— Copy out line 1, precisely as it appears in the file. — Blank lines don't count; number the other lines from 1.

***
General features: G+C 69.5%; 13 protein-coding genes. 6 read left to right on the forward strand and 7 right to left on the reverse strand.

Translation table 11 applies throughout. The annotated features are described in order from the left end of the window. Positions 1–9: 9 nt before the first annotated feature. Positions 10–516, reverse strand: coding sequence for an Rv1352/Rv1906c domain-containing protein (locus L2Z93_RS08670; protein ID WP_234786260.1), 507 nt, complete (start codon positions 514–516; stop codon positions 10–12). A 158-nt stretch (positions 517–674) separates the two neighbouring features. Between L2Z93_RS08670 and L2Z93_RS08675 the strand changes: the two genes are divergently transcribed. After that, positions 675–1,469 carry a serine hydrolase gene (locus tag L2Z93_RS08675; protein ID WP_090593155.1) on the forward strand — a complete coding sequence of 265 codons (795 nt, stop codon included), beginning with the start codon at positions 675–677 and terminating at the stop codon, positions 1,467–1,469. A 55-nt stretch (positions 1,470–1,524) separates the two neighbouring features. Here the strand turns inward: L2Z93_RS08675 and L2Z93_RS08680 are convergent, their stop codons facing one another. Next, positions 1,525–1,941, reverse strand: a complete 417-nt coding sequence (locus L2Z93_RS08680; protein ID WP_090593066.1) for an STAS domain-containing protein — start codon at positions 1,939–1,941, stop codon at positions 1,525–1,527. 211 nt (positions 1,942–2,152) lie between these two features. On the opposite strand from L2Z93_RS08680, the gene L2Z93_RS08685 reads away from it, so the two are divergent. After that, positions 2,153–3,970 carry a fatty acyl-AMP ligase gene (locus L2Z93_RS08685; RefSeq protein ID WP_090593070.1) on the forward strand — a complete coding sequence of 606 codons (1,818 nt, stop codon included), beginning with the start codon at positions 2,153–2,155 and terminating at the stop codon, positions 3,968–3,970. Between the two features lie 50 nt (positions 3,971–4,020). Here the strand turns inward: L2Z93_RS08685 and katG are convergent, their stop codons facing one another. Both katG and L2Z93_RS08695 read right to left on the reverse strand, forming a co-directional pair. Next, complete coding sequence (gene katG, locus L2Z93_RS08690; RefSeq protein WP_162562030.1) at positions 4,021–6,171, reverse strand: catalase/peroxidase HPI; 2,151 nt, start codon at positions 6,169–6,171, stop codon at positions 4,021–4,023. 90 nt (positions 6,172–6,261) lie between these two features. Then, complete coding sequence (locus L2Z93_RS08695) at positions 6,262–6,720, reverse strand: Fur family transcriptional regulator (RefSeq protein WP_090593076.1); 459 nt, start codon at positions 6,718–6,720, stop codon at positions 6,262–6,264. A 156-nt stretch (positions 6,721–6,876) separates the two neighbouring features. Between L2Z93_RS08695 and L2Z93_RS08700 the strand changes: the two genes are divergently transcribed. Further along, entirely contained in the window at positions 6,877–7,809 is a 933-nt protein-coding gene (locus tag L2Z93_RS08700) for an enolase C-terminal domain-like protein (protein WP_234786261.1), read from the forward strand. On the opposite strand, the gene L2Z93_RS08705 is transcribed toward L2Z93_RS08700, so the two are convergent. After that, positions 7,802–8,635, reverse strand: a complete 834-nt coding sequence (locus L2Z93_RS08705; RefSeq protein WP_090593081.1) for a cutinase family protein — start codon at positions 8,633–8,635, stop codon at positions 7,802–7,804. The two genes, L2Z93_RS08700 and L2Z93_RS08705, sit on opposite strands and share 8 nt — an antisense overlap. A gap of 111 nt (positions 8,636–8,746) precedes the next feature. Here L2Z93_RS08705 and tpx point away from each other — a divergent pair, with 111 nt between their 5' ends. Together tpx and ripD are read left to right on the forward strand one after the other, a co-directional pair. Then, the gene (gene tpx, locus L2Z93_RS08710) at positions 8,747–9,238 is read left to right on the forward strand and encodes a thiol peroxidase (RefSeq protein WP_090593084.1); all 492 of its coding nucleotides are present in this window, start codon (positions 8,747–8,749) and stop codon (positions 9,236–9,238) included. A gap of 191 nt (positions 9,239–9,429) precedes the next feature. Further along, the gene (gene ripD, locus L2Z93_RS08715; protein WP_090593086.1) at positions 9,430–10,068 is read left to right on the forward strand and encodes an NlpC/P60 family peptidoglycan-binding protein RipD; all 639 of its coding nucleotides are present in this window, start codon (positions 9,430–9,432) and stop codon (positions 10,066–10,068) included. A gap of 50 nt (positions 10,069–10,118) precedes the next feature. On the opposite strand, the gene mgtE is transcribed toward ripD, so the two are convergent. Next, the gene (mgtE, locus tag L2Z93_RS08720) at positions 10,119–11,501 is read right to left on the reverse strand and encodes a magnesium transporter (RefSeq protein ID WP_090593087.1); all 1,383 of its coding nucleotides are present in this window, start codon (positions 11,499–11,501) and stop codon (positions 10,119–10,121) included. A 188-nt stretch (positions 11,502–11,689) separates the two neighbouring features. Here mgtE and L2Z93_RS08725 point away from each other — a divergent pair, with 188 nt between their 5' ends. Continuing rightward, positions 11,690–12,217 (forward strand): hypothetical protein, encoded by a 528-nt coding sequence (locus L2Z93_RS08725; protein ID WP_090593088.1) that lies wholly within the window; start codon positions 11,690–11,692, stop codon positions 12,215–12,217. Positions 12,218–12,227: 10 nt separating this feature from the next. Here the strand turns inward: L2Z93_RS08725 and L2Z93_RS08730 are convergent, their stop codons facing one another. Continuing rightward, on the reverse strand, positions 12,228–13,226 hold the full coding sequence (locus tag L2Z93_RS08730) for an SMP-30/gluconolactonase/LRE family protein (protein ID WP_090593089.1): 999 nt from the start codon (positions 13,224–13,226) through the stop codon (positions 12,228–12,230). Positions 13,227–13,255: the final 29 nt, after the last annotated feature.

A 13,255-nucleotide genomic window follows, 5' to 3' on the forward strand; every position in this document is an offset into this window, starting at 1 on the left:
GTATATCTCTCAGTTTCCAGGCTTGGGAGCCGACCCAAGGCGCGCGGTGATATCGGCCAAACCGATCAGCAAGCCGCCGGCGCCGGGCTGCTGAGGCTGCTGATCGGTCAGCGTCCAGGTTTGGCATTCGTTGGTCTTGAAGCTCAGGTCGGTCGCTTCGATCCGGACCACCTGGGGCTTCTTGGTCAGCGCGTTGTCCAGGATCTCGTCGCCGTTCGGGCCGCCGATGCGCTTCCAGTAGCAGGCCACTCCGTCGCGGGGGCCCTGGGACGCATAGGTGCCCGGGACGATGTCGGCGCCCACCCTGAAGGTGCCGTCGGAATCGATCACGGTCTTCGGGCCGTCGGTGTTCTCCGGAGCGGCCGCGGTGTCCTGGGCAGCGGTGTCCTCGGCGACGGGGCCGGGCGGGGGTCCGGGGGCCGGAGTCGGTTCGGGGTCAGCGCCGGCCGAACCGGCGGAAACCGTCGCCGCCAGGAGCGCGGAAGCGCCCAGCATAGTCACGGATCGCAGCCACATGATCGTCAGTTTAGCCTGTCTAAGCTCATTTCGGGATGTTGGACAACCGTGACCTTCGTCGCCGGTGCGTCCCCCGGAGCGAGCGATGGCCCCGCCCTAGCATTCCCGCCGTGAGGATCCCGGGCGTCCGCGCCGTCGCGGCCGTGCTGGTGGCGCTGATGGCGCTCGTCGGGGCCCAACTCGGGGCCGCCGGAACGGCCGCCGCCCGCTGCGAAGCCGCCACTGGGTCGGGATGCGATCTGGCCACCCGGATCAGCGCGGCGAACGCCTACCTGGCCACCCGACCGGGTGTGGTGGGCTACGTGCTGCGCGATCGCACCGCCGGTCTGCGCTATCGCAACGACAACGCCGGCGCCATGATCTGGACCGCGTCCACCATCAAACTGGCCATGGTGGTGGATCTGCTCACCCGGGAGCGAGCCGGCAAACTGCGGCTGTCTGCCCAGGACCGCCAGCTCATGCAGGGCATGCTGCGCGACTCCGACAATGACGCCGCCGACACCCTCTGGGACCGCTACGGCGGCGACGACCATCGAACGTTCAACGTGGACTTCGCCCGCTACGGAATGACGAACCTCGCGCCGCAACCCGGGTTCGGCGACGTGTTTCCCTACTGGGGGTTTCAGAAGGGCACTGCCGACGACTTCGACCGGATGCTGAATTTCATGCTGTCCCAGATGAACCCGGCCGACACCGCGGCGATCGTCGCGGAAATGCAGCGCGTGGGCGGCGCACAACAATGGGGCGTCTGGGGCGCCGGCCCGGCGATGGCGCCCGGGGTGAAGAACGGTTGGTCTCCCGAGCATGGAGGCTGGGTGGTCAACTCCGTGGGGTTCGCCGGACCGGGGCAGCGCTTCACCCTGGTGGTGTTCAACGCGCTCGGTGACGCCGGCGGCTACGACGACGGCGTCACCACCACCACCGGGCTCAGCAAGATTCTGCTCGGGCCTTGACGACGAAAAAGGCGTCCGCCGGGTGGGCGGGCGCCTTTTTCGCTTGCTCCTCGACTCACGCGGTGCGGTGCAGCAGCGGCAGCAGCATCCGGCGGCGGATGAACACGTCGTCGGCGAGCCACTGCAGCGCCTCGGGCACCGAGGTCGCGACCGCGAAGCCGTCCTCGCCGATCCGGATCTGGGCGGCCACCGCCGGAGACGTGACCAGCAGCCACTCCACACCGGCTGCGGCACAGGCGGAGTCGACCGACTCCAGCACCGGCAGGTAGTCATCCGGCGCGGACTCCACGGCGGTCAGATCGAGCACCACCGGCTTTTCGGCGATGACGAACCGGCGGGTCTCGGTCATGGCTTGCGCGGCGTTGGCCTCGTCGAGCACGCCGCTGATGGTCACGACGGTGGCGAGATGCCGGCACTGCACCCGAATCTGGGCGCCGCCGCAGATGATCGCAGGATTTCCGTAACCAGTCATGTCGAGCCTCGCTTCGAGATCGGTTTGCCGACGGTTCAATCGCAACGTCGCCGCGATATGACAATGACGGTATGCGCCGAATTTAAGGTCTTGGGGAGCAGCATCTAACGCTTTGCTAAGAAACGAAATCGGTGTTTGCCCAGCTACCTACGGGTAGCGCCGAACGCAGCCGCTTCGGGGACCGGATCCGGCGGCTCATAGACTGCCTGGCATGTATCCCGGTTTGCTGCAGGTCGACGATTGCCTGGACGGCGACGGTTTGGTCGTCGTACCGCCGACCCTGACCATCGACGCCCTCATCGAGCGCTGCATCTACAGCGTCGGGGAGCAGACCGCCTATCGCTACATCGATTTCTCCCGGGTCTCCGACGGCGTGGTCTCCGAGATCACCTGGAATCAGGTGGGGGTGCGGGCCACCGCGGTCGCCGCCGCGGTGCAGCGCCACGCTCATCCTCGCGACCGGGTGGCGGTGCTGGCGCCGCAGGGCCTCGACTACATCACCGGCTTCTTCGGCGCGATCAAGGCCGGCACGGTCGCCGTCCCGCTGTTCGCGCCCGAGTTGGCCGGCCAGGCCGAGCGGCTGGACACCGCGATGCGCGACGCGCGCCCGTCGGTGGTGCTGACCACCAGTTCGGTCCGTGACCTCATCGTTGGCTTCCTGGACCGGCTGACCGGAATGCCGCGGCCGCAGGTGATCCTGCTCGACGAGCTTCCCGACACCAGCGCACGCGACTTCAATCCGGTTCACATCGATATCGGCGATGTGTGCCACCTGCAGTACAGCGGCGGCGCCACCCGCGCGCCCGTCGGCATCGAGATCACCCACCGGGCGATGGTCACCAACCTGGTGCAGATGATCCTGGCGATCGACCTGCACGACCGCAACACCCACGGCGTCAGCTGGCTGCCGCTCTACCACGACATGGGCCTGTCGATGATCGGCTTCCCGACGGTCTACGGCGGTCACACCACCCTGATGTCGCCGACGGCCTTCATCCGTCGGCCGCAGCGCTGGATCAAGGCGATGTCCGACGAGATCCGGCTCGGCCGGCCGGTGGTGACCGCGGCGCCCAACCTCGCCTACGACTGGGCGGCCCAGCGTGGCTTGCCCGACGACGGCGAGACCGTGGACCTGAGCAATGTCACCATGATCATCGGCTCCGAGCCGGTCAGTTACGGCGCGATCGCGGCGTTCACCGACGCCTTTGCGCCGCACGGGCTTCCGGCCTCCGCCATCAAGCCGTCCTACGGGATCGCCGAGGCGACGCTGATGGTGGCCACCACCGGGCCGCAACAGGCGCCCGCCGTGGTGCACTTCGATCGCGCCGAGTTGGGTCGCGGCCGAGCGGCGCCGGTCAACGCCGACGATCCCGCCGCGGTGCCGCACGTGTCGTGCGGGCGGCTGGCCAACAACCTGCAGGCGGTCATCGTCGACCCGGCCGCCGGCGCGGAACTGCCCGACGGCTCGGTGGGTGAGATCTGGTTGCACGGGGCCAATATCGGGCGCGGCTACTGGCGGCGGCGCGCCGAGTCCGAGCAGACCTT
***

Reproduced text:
General features: G+C 69.5%; 13 protein-coding genes. 6 read left to right on the forward strand and 7 right to left on the reverse strand.